“Unexpected item in the bagging area.” We’ve all experienced this frustration in the supermarket… in fact, 93% of all UK customers say they have had a frustrating experience with self-service machines of some kind.
Banks are closing more and more of their costly branches to drive customers to their online and mobile services. They’re also replacing staff with self-service machines that make standard transaction services much cheaper for banks to operate. Taken at face value, staff-less branches bring a number of big advantages: banks can open longer and, because they are significantly cheaper to run, branches can be opened on smaller sites or even set up in a similar way to outdoor ATMs. But how can we ensure that the same level of machine-hatred does not spill from supermarkets over into our banks? In the same vein it is hard to imagine having a sensitive conversation about a mortgage or a loan application with a machine….
Our modern world is still split along a not-insignificant divide: digital-native millennials and other generations who like direct and personal interactions much more than they do Twitter messages or other virtual communications.
It seems obvious that if banks want to retain a wide spectrum of customers with different requirements they need to be able to strike the right balance between putting in face-time with customers and encouraging them to use cheaper, self-service channels. Findings from a recent Elixirr survey reiterated this: customers have a very strong opinion about staff-less branches. One customer even said: “It is awful though, I mean I hate the whole digital world, I hate the fact that there is no customer service. I want someone to serve me and to help me, I don’t want to serve myself. It’s effortless but not in a good way.”
We believe that to be successful, banks need to look at the changing landscape from a holistic point of view. This means aligning their branch strategy with a clear idea of their broader business, cash and mobile strategies.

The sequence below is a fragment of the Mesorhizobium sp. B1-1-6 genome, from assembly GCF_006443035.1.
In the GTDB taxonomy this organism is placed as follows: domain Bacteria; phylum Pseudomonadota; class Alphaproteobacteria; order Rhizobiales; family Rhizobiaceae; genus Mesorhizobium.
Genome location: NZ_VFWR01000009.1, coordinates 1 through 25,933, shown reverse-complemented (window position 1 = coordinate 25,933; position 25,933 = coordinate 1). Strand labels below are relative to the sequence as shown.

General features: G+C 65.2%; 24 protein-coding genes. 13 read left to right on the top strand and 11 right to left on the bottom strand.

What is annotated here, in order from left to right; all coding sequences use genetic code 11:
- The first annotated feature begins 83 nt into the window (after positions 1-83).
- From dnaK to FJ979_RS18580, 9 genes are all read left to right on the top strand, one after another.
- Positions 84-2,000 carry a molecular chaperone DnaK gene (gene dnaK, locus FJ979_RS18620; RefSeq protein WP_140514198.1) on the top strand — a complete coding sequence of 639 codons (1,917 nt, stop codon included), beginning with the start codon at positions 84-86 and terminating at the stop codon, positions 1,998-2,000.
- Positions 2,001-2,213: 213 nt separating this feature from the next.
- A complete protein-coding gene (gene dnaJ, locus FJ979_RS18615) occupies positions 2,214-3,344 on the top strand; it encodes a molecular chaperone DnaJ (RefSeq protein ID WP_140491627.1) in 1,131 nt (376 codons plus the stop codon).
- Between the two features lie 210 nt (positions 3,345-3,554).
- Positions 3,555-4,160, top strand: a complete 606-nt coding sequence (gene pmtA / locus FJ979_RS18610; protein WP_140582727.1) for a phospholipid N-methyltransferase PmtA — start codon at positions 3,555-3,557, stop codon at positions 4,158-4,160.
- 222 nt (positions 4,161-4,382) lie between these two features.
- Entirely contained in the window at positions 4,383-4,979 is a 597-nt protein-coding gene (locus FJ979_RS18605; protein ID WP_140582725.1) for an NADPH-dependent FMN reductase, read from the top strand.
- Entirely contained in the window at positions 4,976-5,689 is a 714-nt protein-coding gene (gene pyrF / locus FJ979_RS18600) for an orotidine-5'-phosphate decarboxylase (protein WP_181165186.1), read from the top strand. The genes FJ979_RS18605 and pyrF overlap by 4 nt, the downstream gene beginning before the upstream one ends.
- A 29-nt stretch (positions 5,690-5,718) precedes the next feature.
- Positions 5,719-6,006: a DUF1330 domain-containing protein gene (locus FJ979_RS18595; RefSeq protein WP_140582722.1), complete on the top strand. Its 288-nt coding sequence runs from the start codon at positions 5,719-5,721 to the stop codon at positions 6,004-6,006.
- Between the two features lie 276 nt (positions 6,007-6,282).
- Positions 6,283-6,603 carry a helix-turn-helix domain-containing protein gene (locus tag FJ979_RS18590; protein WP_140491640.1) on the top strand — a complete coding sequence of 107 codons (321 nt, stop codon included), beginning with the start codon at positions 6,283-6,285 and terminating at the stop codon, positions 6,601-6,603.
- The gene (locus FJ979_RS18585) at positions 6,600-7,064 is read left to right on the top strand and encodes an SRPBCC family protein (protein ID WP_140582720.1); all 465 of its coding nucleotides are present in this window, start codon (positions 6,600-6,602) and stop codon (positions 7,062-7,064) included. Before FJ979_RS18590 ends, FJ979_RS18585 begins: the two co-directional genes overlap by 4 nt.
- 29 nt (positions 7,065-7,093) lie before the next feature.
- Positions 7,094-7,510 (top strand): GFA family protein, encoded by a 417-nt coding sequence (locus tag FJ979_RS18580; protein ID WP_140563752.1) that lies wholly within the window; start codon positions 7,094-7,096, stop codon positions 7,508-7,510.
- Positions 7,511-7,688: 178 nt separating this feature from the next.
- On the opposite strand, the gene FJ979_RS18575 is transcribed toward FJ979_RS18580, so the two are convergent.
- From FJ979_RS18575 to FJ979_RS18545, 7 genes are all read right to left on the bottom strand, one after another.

Only by guiding foot traffic into branches that are true sales and advice centres can banks inspire loyalty in their customers. A loyal customer will actually buy products beyond simple current accounts, the products that actually increase a bank’s profits.
Imagine a bank that enabled you to perform all of your daily transactions from the comfort of your home, or your palm. A bank that allowed you to deposit a cheque by scanning it with your phone. A bank that let you book a same day face-to-face appointment in branch using their app. By directly linking the digital with a human touch, that bank has delighted its customer with how easy it was to deposit a cheque and book an appointment…so much so that the same customer wants to use that appointment to discuss buying more products, because if something as simple as depositing a cheque delighted them that much, imagine what that bank could do for their mortgage application! This face-to-face interaction must then seamlessly link the customer back to the mobile and online side, enabling direct chat or email access to a person in branch to further streamline the process and enable a continuous interaction.
Only by truly embracing a seamless omnichannel approach, which is well structured and ties in with the overall business and cash strategies, can a bank revamp its branch setup while retaining and increasing its customer base. Despite the fact that the stats are showing a continued decline in the number of branches and transactions per branch, we strongly believe that branches play a vital role in any successful omnichannel strategy. On top of the branding advantages, customers do, and will continue to, want to discuss complex situations and products with an actual person.
If they’re to survive, banks must be aiming for face-to-face, high-value service, available at a convenient time for the customer, and a streamlined mobile, online and staff-less experience for regular and simple daily interactions. It’s not an ‘or’ situation. Striking the right balance between the digital and the human is the only way to win the loyalty of today’s customer.
And if the big banks don’t, they can be sure that a challenger will.